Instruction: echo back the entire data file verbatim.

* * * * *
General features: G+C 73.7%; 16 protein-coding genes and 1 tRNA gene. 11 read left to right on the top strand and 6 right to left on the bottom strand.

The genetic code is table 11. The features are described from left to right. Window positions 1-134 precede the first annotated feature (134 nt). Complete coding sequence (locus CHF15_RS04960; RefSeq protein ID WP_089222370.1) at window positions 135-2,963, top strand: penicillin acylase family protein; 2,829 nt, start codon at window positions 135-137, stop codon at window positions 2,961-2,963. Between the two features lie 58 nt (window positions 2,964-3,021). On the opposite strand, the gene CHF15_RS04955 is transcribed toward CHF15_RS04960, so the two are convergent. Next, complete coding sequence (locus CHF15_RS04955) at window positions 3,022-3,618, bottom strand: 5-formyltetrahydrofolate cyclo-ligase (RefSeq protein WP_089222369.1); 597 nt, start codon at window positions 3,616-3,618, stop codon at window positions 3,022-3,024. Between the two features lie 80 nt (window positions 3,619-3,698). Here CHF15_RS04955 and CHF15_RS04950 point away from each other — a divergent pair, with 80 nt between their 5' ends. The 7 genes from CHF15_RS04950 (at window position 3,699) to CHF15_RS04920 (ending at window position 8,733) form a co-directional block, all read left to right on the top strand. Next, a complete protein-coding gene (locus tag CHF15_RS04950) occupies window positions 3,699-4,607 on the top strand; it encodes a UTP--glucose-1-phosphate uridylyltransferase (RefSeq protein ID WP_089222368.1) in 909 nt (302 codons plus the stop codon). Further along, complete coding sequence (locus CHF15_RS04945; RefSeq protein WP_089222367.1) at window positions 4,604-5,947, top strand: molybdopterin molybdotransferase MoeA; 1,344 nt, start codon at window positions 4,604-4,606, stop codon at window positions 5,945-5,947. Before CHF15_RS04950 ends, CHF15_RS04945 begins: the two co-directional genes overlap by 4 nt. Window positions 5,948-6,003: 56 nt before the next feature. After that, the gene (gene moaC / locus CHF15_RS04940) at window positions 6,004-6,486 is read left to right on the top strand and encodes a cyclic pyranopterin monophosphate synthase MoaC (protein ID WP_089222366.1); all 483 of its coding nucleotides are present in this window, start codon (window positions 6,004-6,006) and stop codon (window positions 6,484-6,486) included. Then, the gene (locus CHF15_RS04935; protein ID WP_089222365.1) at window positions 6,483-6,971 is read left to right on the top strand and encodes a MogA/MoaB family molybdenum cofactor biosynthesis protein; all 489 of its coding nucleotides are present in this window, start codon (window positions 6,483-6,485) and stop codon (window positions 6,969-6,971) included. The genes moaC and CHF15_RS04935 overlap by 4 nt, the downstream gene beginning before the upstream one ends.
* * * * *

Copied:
General features: G+C 73.7%; 16 protein-coding genes and 1 tRNA gene. 11 read left to right on the top strand and 6 right to left on the bottom strand.

The genetic code is table 11. The features are described from left to right. Window positions 1-134 precede the first annotated feature (134 nt). Complete coding sequence (locus CHF15_RS04960; RefSeq protein ID WP_089222370.1) at window positions 135-2,963, top strand: penicillin acylase family protein; 2,829 nt, start codon at window positions 135-137, stop codon at window positions 2,961-2,963. Between the two features lie 58 nt (window positions 2,964-3,021). On the opposite strand, the gene CHF15_RS04955 is transcribed toward CHF15_RS04960, so the two are convergent. Next, complete coding sequence (locus CHF15_RS04955) at window positions 3,022-3,618, bottom strand: 5-formyltetrahydrofolate cyclo-ligase (RefSeq protein WP_089222369.1); 597 nt, start codon at window positions 3,616-3,618, stop codon at window positions 3,022-3,024. Between the two features lie 80 nt (window positions 3,619-3,698). Here CHF15_RS04955 and CHF15_RS04950 point away from each other — a divergent pair, with 80 nt between their 5' ends. The 7 genes from CHF15_RS04950 (at window position 3,699) to CHF15_RS04920 (ending at window position 8,733) form a co-directional block, all read left to right on the top strand. Next, a complete protein-coding gene (locus tag CHF15_RS04950) occupies window positions 3,699-4,607 on the top strand; it encodes a UTP--glucose-1-phosphate uridylyltransferase (RefSeq protein ID WP_089222368.1) in 909 nt (302 codons plus the stop codon). Further along, complete coding sequence (locus CHF15_RS04945; RefSeq protein WP_089222367.1) at window positions 4,604-5,947, top strand: molybdopterin molybdotransferase MoeA; 1,344 nt, start codon at window positions 4,604-4,606, stop codon at window positions 5,945-5,947. Before CHF15_RS04950 ends, CHF15_RS04945 begins: the two co-directional genes overlap by 4 nt. Window positions 5,948-6,003: 56 nt before the next feature. After that, the gene (gene moaC / locus CHF15_RS04940) at window positions 6,004-6,486 is read left to right on the top strand and encodes a cyclic pyranopterin monophosphate synthase MoaC (protein ID WP_089222366.1); all 483 of its coding nucleotides are present in this window, start codon (window positions 6,004-6,006) and stop codon (window positions 6,484-6,486) included. Then, the gene (locus CHF15_RS04935; protein ID WP_089222365.1) at window positions 6,483-6,971 is read left to right on the top strand and encodes a MogA/MoaB family molybdenum cofactor biosynthesis protein; all 489 of its coding nucleotides are present in this window, start codon (window positions 6,483-6,485) and stop codon (window positions 6,969-6,971) included. The genes moaC and CHF15_RS04935 overlap by 4 nt, the downstream gene beginning before the upstream one ends.